Because smoking cessation medications such as Chantix (varenicline) are not recommended for use in pregnancy, there is a greater reliance on behavioral treatments to help pregnant smokers quit. Bradizza plans a larger trial of the ERT program to help further develop a new approach that is critically needed to help pregnant women quit.


  6. Immune system linked to alcohol drinking behavior

    by Ashley

    From the University of Adelaide press release:

    Researchers from the University of Adelaide have found a new link between the brain’s immune system and the desire to drink alcohol in the evening.

    In laboratory studies using mice, researchers have been able to switch off the impulse to drink alcohol by giving mice a drug that blocks a specific response from the immune system in the brain.

    Now published in the journal Brain, Behavior and Immunity, this research is one of the first of its kind to show a link between the brain’s immunity and the motivation to drink alcohol at night.

    “Alcohol is the world’s most commonly consumed drug, and there is a greater need than ever to understand the biological mechanisms that drive our need to drink alcohol,” says lead author Jon Jacobsen, PhD student in the University of Adelaide’s Discipline of Pharmacology.

    “Our body’s circadian rhythms affect the ‘reward’ signals we receive in the brain from drug-related behavior, and the peak time for this reward typically occurs during the evening, or dark phase. We wanted to test what the role of the brain’s immune system might have on that reward, and whether or not we could switch it off.”

    The researchers focused their attention on the immune receptor Toll-like receptor 4 (TLR4). They administered the drug (+)-Naltrexone (pronounced: PLUS-NAL-TREX-OWN), which is known to block TLR4, to mice.

    “Our studies showed a significant reduction in alcohol drinking behavior by mice that had been given (+)-Naltrexone, specifically at night time when the reward for drug-related behavior is usually at its greatest,” Mr Jacobsen says.

    “We concluded that blocking a specific part of the brain’s immune system did in fact substantially decrease the motivation of mice to drink alcohol in the evening.”

    Senior author Professor Mark Hutchinson, Director of the ARC Centre of Excellence for Nanoscale BioPhotonics at the University of Adelaide and leader of the Neuroimmunopharmacology lab in which this work was conducted, says these findings point to the need for further research to understand the implications for drinking behavior in humans.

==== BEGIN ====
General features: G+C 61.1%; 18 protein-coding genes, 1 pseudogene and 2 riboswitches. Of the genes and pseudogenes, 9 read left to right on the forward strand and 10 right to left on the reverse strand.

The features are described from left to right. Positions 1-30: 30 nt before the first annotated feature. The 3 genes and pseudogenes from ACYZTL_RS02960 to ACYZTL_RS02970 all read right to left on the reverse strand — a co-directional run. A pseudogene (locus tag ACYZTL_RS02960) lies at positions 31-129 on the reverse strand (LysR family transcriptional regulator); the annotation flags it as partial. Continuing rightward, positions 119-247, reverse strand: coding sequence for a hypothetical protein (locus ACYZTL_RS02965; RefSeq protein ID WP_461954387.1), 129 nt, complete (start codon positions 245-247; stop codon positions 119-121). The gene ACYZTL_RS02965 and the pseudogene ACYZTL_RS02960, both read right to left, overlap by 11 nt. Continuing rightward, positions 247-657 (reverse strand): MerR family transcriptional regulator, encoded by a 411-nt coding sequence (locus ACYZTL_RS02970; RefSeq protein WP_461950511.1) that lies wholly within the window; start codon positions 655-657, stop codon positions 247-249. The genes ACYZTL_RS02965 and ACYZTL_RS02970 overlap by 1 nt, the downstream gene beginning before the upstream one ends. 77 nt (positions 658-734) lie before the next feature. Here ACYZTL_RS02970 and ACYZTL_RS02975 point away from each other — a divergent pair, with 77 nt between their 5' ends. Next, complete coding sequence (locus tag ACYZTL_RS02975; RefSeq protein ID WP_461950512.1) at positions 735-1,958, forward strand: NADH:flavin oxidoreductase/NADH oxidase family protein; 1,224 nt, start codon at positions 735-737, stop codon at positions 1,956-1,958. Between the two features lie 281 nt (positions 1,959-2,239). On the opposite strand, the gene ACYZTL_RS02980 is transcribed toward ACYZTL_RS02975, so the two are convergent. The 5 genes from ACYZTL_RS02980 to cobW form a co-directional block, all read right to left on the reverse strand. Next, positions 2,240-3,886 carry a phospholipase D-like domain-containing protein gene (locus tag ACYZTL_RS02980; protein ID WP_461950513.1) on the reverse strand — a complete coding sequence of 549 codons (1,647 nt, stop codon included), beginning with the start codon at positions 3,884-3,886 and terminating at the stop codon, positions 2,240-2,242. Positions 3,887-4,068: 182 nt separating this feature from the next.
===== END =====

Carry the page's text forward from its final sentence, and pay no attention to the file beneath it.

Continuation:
“Our study is part of an emerging field which highlights the importance of the brain’s immune system in the desire to drink alcohol. Given the drinking culture that exists in many nations around the world, including Australia, with associated addiction to alcohol and related health and societal issues, we hope our findings will lead to further studies.”

    This research has been funded by the Australian Research Council (ARC), the US National Institute on Drug Abuse (NIDA) and the National Institute of Alcohol Abuse and Alcoholism.


  7. Study looks at neurological aspects of quitting cocaine addiction

    September 25, 2017 by Ashley

    From the Mount Sinai Hospital / Mount Sinai School of Medicine press release:

    Cocaine-addicted individuals say they find the drug much less enjoyable after years of use, but they have great difficulty quitting. A new brain imaging study led by researchers at the Icahn School of Medicine at Mount Sinai reveals why this might be so, as well as why a common psychological therapy may not work in addicted cocaine users.

    Their study, published September 5 in Addiction Biology, finds that chronic users have a “global impairment” in the ventromedial prefrontal cortex (VMPFC), an area of the brain that is linked to impulse and self-control, and is responsible for the kind of learning that assigns value to objects and behaviors.

    The Mount Sinai study investigated a specific type of learning called extinction — the process by which a new, affectively neutral, association replaces an old, affectively arousing association — to identify the neurobiological mechanism that underlies the persistence of drug seeking in addiction despite negative consequences and a reduction in the drug’s rewarding affects.

    To investigate these questions, the research team collected functional magnetic resonance imaging (fMRI) data on a three-phase classical conditioning paradigm in individuals with a history of chronic cocaine use and healthy control individuals without the drug habit. They found that in drug-addicted individuals, there was a VMPFC-mediated impairment in forming and maintaining new associations for stimuli that were previously, although no longer, predictive of both drug and non-drug related outcomes.

    “Our study data suggests that it will be hard for longtime cocaine users to unlearn what once was a positive experience if this ‘unlearning’ or new learning relies on this brain region to be effective,” says the study’s lead investigator, Anna Konova, PhD, who worked on the study while at the Icahn School of Medicine, but who is now a postdoctoral fellow at the Center for Neural Science at New York University.